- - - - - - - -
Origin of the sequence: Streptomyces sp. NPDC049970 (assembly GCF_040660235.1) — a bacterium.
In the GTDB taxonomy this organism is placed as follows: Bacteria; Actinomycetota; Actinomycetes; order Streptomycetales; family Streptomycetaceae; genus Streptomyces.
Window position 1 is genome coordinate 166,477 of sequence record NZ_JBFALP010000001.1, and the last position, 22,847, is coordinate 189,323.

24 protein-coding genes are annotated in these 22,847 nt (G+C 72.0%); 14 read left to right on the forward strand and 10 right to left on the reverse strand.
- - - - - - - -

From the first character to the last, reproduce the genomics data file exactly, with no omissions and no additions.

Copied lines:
Origin of the sequence: Streptomyces sp. NPDC049970 (assembly GCF_040660235.1) — a bacterium.
In the GTDB taxonomy this organism is placed as follows: Bacteria; Actinomycetota; Actinomycetes; order Streptomycetales; family Streptomycetaceae; genus Streptomyces.
Window position 1 is genome coordinate 166,477 of sequence record NZ_JBFALP010000001.1, and the last position, 22,847, is coordinate 189,323.

24 protein-coding genes are annotated in these 22,847 nt (G+C 72.0%); 14 read left to right on the forward strand and 10 right to left on the reverse strand.